Immigration  
comments_image Comments

Arizona Bill Forcing Officers to Determine Immigration Status Marks “All-Out Assault” on Latino Communities

We speak to Isabel Garcia, co-chair of the Tuscon-based Coalition for Human Rights and legal defender of Pima County, Arizona, about the situation in her state.
 
 
Share
 
 
 
 

Arizona lawmakers have approved what’s being described as the harshest anti-immigrant measure in the country, forcing police officers to determine the immigration status of someone they suspect of being an undocumented immigrant. Meanwhile, over fifty people were arrested Thursday in a federal immigration sweep targeting van operators allegedly involved in smuggling in undocumented migrants from Mexico. We speak to Isabel Garcia, co-chair of the Tuscon-based Coalition for Human Rights and legal defender of Pima County, Arizona. 

Guest: Isabel Garcia, co-chair of  Coalición de Derechos Humanos, or the Coalition for Human Rights, a Tucson-based organization. She is also the legal defender of Pima County, Arizona and won the Lannan Foundation Cultural Freedom Award in 2008 and the 2006 National Human Rights Award from Mexico’s National Commission for Human Rights.

JUAN GONZALEZ: In Arizona, state lawmakers have approved what’s being described as the harshest anti-immigrant measure in the country. On Tuesday, the Arizona House of Representatives voted to force police officers to determine the immigration status of someone they suspect of being an undocumented immigrant. The state Senate passed a similar measure earlier this year, and Republican Governor Jan Brewer is expected to sign it into law. 

Introduced by State Senator Russell Pearce, the bill would give an unprecedented amount of immigration enforcement power to local police officers. Immigrant rights and civil liberties groups in the state have vowed to challenge the new bill, warning that it will only increase racial profiling. 

AMY GOODMAN: Meanwhile, federal law enforcement agencies mounted a massive operation across Arizona Thursday targeting van operators allegedly involved in smuggling undocumented migrants from Mexico. Nearly fifty people were arrested, and more than 800 federal agents were involved in the bust, that the Immigration and Customs Enforcement agency is touting as its largest-ever human smuggling case. 

For more on what’s happening in Arizona, we’re joined here in New York by Isabel Garcia, the co-chair of the Coalition of Human Rights, a Tucson-based organization. She’s also the legal defender of Pima County, Arizona, and won the Lannan Foundation Cultural Freedom Award in 2008 and the 2006 National Human Rights Award from Mexico’s National Commission for Human Rights.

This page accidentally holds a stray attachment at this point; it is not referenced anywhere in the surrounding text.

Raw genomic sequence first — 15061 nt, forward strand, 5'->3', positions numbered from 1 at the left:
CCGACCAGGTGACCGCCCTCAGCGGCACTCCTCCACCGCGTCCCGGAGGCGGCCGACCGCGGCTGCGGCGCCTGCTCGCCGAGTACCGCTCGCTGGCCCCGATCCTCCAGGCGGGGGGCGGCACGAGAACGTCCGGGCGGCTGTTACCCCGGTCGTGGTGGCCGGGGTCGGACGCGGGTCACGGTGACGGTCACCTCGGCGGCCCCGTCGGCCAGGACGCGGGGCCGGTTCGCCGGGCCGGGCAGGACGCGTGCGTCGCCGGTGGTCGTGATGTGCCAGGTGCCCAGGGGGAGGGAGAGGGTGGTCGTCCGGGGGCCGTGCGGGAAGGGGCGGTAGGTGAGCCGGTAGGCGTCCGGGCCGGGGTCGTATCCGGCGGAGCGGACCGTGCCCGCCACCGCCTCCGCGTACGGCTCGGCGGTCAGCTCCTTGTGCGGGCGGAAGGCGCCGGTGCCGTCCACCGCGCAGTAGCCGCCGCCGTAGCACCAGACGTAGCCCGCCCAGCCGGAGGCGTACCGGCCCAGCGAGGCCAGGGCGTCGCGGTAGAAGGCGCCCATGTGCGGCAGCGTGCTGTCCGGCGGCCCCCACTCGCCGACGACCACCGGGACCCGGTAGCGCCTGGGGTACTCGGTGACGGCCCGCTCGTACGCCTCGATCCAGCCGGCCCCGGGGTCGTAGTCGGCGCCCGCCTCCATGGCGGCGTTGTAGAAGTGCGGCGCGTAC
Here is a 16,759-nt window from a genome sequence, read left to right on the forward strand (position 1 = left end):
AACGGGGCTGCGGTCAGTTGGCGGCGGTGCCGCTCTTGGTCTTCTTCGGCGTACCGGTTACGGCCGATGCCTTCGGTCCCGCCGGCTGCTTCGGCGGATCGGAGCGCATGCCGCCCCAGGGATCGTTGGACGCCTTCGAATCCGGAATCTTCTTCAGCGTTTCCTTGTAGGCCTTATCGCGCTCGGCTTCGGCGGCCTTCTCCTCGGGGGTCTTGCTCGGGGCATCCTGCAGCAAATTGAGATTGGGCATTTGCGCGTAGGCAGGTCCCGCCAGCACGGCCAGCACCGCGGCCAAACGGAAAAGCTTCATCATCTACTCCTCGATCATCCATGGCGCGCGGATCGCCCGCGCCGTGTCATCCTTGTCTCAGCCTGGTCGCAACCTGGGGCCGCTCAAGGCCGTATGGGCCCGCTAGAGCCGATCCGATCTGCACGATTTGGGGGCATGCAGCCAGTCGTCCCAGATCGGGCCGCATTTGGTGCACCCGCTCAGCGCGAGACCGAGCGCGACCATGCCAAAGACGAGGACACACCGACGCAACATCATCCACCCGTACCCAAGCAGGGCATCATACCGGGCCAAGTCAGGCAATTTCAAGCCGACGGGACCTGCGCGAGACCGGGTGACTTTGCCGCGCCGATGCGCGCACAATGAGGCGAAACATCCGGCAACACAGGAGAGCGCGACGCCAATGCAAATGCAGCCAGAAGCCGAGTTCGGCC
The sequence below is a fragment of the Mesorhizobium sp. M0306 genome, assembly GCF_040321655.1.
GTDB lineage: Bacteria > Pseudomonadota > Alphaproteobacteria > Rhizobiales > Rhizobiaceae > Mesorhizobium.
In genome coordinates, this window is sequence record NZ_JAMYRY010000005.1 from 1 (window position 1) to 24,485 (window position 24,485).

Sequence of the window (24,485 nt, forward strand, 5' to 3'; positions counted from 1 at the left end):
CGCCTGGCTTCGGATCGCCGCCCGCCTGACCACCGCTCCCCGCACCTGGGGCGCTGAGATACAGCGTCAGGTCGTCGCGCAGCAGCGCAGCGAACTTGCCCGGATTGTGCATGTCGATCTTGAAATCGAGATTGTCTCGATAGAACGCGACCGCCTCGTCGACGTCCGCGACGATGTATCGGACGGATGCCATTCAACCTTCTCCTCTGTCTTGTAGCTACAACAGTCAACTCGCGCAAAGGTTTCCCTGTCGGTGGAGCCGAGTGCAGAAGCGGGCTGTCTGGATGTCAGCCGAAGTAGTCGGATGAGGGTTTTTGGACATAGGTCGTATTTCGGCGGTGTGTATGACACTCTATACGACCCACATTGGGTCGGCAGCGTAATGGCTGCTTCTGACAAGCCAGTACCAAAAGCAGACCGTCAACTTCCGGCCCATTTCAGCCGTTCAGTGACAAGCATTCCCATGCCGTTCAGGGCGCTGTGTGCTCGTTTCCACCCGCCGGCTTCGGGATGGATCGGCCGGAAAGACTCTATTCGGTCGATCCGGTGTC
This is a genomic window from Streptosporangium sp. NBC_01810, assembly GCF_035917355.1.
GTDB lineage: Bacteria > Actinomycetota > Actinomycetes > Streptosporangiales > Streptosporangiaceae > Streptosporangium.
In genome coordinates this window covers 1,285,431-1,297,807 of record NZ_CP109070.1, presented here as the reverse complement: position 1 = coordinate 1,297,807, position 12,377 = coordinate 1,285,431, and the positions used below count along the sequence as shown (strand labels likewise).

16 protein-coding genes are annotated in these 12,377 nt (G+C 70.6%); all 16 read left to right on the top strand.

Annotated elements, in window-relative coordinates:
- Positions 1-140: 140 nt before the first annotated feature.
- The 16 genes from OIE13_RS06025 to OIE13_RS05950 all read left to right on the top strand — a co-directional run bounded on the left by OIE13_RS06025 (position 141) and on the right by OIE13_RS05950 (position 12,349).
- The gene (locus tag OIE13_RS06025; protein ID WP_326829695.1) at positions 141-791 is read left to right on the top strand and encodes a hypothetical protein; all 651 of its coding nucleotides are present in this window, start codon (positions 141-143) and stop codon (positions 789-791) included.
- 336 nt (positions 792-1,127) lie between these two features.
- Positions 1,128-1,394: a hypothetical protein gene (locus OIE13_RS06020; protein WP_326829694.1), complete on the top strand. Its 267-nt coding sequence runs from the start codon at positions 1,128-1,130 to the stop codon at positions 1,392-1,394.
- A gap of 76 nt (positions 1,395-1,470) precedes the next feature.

Welcome to  Democracy Now!  

ISABEL GARCIA: Thank you very much. 

AMY GOODMAN: Let’s start with the legislation. Can you explain what legislators have just passed? 

ISABEL GARCIA: Yes. This legislature is probably the most extreme legislature in this country. This particular bill is intended to clean up everything they’ve not been able to do in the past few years, obligating police officers to determine immigration status, really giving racial profiling, of course, its largest boost, converting it to its most important law enforcement technique. 

This law would also create a new crime in the state. If you’re undocumented in the state, you would be guilty of a trespass. People would have a private right of action, if police and other agencies didn’t determine immigration status. Immigration status would have to be shared by all agencies. It criminalizes day workers, day labor workers, whether you’re trying to hire somebody or whether they’re trying to be hired. 

And so, of course, it represents for us an all-out assault on our communities, guaranteeing that Arizona, in fact, is the engine for all of the anti-immigrant legislation and politicians in this country, with apparently eleven states poised to follow suit, if in fact Governor Brewer signs this bill. 

JUAN GONZALEZ: When you say criminalizing even day laborers, I was struck by—one part of the law would prohibit people from blocking traffic when they seek or offer day labor on the streets. So this would be—allow a license, basically, for the police to really target day laborers across the state.